Eat Up: Tasty Twist on Myrtle Beach | By Kevin Hann | Toronto Sun 


MYRTLE BEACH, S.C. -- Something's fishy in Myrtle Beach -- and that's a good thing.

The popular vacation destination has built its reputation on pristine beaches and immaculate golf courses. Now, it's emerging as a culinary hotspot for millions of visitors who travel there each year.

In the land of the buffet, Calabash is king. Calabash is a small fishing town, just north of Myrtle Beach in North Carolina, nicknamed the Seafood Capital of the World. Southern seafood buffets are often referred to as Calabash for the local way of cooking: Fresh seafood lightly dredged in flour and cornmeal, and fried.

There's no disputing Myrtle Beach's Calabash buffets, like Giant Crab and Benjamins on Restaurant Row, are wildly popular. But, there's an exciting food scene taking hold on the Grand Strand that's drawing rave reviews.

It can be found in places like 21 Main, a prime steakhouse occupying a mansion in the North Beach Plantation complex. If you expect to splurge on one meal while visiting, this is the place to do it.

"Every single night, someone tells us it's the best dining experience they've ever had," says 21 Main manager Ron Fish. "We set the bar high and work every day to keep things at a high level of consistency."

The dining room has an open feel. Black napkins provide stark contrast to the crisp white linen tablecloths.

Steps from the front foyer is a seafood raw bar stocked with fresh local shrimp, little neck clams and oysters. The zesty seafood sauce is made in-house along with all salad dressings, stocks and sauces for main entrees.

Smiling waiter Patrick Mayfield arrives tableside with a basket of warm breads and house-churned butter. He notes there's a cellar housing 150 different wines.

The French onion soup is silky, packed with ribbons of onion and topped with smoked Gouda. The mac and cheese is a masterpiece of creamy goodness capped with fried onion strips.

But, steaks are the star of the show at 21 Main with the Delmonico (boneless rib eye) being a crowd favourite, Fish says. All steaks are aged 21 days and hand-cut on the premises. They are salted and peppered before hitting the searing grill.

"We have the best steaks and service around," Fish boasts. "If people come here once they inevitably come back.'

Murrell's Inlet, about 20 minutes south of Myrtle Beach, has for decades been a go-to place for waterfront dining.

Two years ago, things took a fantastically fresh twist with the opening of Wicked Tuna, which has set itself apart from the competition.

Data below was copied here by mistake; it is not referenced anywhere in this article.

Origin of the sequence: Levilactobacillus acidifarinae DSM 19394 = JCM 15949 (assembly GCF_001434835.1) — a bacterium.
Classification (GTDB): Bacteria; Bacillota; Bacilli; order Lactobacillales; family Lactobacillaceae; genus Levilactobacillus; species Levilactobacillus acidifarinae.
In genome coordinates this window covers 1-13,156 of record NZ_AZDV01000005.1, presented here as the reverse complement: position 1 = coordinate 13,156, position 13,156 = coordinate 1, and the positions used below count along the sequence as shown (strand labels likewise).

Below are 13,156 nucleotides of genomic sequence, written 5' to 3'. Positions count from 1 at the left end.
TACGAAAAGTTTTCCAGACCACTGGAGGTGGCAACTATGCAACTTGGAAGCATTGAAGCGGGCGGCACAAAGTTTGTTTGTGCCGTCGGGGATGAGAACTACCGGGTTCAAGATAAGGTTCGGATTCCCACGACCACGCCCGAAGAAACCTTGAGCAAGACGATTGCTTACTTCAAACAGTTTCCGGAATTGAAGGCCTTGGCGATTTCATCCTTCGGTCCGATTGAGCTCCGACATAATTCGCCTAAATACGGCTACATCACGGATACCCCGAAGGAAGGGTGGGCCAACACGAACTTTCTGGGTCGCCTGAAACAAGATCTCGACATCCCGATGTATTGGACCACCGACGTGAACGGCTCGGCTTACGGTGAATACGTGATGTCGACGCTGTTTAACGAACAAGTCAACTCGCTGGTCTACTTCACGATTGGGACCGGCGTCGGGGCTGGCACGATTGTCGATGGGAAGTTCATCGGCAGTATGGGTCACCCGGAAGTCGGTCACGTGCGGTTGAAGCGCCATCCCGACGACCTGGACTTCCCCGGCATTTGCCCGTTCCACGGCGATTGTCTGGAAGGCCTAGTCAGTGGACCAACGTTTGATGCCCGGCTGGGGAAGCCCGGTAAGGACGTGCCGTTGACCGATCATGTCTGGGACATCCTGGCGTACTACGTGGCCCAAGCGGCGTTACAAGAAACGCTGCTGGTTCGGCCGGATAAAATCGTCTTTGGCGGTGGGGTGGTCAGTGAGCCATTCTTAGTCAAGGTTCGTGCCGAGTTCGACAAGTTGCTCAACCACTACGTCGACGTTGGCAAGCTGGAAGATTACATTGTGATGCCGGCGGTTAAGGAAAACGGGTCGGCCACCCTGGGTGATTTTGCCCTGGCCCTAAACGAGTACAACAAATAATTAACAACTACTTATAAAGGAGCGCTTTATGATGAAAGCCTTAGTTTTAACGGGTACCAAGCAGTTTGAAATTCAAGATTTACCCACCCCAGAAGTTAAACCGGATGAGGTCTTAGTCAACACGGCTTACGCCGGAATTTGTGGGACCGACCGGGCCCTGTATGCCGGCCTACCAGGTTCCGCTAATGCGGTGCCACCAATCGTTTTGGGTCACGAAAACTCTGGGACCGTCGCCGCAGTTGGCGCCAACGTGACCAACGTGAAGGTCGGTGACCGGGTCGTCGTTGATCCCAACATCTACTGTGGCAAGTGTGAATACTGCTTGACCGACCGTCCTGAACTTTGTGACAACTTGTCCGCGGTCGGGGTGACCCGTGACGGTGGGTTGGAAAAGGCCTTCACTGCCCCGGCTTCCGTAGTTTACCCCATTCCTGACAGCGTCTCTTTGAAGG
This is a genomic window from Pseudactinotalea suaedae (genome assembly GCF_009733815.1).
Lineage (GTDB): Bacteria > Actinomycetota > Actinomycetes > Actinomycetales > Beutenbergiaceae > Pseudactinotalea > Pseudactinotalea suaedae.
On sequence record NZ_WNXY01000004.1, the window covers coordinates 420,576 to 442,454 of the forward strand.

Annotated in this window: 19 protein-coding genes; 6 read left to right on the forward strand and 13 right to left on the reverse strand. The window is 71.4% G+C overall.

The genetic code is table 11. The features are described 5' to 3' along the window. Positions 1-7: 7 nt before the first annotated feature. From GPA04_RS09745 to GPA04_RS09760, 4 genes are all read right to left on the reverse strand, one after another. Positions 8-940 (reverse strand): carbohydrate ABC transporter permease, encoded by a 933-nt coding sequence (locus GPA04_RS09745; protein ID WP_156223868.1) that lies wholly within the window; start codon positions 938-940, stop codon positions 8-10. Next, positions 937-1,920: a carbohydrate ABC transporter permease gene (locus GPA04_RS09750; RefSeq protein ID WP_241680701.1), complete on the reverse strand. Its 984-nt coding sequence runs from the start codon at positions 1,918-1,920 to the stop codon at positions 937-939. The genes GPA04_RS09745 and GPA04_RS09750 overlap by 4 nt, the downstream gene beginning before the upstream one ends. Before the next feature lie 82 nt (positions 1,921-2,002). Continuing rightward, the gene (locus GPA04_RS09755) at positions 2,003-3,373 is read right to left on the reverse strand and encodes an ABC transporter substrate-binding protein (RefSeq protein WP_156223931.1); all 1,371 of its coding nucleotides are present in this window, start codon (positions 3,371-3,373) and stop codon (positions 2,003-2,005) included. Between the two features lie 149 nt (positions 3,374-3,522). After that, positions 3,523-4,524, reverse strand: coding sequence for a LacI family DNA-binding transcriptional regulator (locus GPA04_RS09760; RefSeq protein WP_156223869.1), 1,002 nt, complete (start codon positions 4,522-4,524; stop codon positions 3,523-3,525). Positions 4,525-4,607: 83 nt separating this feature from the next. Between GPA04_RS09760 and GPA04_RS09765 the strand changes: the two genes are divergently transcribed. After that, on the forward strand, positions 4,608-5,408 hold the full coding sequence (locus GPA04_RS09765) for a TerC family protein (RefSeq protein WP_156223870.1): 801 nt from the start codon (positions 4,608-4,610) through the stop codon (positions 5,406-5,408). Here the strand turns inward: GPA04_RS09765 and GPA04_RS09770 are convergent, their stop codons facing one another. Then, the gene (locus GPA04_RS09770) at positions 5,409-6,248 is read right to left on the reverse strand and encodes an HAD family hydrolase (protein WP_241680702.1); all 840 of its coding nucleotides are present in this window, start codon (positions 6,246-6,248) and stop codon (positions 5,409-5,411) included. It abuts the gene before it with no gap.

"We have a fishing boat that fishes exclusively for us," says corporate executive sous chef Dylan Foster. "We have a cutting room downstairs where we're processing 600-1,000 pounds of fresh seafood each day."

It is one of the only restaurants on the U.S. east coast that employs its own fishing operation. The processing room ships out to five other restaurants the corporation owns in South Carolina.

Whereas some restaurants boast of locally caught seafood, it's actually product that has been shipped to Atlanta for processing, then trucked back to the Grand Strand for cooking. That's a week of freshness lost.

"We cut out all the middle men to give people the freshest product around. If it's caught on Monday it's eaten by Wednesday," says Foster, who lists the Trigger Imperial as one of his favourite entrees. It's Trigger fish topped with a scallop, shrimp and parmesan crust, served over andouille sausage and asparagus risotto.

Steaks are also of the highest quality to be found on the Grand Strand.

"I hand cut them myself," says Foster, who's specially licenced to oversee processing and distribution of the operation's meats and fish.

"There's attention to detail, from the ground up," he adds. "Everything here sets us apart -- from the sushi bar to the marina to the view. Everything is top notch."

The grilled seafood platter ($27) comes with a generous portion of mahi mahi, a skewer of seasoned shrimp, four tender scallops and a juicy crab cake with garlic mashed potatoes.

Locals rave about the Wicked Tuna roll ($17) with tempura shrimp, lobster salad and cucumber inside, and seven-spiced tuna with ponzu sauce, sweet chili and wasabi mousse on the outside.

The beefy bacon-cheeseburger ($12) is formed from prime filet, rib eye and strip steak, then grilled, topped with smoked bacon strips and served with a heap of waffle fries.